What gives a public space that ‘neighborhood’ feeling? Is it community art? Is it a place to sit and read? Is it a cluster of bustling bars and restaurants? When real-estate investment firm, Jamestown took over Boston Ma’s Innovation and Design Building in 2015, they asked some similar questions. IDB was originally built as a storehouse for the South Boston Army Base. Now it acts as a home base for commercial tenants including architects, engineers, tech companies, research and development firms, craftspeople, and showrooms.
Even though the area was in an exciting boom and filled with potential, the neighborhood still felt cold, inaccessible, and a little bit boring. So, Jamestown decided to overhaul the entire Innovation and Design Building including new and better lighting, renovations, over 300 bike racks, 16 new showrooms, and replacing a significant number of windows.
As part of the $100-million renovation project, they decided to commission shipping container kiosks for restaurants and retail to be located between 19 and 25 Drydock Avenue. Each container measures 9’6” high, 20′ long and 8′ wide – about 160 square feet total. And in the end, the containers arrived at the site ready for each vendor to set up and personalize their own individual spaces. Because of the small footprint, many of the restaurant tenants used this unique opportunity to experiment with “low-prep” menus and offer items like sandwiches, soups, and salads.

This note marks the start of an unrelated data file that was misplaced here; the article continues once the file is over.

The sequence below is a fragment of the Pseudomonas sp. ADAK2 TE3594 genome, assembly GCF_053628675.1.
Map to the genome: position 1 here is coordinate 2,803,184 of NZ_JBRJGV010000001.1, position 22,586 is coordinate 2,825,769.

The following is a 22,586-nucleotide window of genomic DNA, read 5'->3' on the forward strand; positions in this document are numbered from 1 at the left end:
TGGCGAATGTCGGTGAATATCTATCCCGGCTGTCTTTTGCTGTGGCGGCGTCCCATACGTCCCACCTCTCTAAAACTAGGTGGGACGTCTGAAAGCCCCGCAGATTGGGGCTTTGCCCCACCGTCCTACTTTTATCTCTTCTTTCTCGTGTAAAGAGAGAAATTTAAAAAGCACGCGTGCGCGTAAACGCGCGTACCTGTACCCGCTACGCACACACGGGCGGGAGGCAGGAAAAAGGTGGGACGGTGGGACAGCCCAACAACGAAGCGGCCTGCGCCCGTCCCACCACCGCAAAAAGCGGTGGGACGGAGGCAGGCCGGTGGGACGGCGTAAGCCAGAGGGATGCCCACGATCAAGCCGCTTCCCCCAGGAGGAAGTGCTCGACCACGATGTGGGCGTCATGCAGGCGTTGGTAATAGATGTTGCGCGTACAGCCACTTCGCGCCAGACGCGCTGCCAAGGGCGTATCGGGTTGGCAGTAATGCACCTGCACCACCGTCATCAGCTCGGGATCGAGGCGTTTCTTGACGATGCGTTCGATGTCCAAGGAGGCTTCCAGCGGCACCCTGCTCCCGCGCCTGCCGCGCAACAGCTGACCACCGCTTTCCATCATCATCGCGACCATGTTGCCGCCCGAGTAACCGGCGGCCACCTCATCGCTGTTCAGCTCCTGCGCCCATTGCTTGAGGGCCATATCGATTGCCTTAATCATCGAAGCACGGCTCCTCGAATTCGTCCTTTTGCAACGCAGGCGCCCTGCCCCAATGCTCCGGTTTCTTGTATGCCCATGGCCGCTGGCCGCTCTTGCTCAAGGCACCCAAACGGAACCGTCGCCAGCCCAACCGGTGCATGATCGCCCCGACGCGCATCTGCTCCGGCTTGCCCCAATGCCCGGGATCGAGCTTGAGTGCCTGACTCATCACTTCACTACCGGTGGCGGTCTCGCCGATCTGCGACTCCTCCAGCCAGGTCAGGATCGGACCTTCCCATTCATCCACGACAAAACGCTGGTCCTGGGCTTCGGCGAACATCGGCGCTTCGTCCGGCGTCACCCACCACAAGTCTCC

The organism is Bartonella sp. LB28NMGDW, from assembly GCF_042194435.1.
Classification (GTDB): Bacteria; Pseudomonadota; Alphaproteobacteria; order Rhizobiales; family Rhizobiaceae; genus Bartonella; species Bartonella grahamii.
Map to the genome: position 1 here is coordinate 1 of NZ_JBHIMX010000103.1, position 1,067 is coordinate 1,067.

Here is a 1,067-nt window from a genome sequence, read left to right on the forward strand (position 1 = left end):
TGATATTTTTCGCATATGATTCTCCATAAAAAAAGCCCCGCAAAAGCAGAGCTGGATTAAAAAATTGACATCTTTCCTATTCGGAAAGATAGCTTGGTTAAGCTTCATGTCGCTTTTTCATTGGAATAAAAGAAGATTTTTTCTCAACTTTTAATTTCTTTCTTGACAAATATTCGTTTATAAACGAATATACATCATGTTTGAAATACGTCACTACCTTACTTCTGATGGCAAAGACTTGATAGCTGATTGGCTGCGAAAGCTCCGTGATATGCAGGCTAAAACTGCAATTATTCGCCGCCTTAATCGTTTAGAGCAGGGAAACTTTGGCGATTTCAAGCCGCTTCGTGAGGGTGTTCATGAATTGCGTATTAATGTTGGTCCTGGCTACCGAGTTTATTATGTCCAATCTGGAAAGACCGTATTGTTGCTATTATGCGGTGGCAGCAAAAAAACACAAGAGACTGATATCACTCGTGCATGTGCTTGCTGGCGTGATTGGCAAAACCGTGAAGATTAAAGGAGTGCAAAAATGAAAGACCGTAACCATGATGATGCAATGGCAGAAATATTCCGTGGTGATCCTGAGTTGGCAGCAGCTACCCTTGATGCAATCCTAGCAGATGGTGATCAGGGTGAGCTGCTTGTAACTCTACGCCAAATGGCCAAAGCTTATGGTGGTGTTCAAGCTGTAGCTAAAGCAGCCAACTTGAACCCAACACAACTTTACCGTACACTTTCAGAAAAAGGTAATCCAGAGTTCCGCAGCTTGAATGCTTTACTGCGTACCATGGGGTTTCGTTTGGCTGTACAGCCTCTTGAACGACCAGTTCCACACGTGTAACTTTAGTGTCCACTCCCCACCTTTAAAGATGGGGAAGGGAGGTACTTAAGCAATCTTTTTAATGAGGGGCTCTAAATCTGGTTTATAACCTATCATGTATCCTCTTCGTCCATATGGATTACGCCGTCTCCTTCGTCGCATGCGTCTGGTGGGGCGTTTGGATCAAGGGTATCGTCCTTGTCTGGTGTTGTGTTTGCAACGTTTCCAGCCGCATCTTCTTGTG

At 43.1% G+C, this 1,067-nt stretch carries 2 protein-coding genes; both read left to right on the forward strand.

Some vendors have moved on since the original 8 businesses had their start in the micro-commercial spaces. But new concepts including Munch and Farmacy have put down roots in the container space and are providing refreshments and entertainment for the IBD community to work and play. Our entire team looks back on this project with pride and excitement for what’s to come in these incubator spaces!
Click the links to view photographs of the local businesses working from our custom shipping container concepts
Cut-Splice: Hair Salon
Munch: Restaurant offering playful food and elevated street eats
Triangle Coffee: Coffee Shop with special attention to creating a positive impact in rural communities that produce high-quality coffee beans.
Jubali Farmacy: Serving organic meals, superfood smoothies, and snacks while supporting local farms.
Fare Well: Sourcing ingredients from New England farmers and makers to provide hearty food including salads and grain bowls.
Yankee Lobster: A family-run restaurant that’s specializing in New England lobster and other sea fares.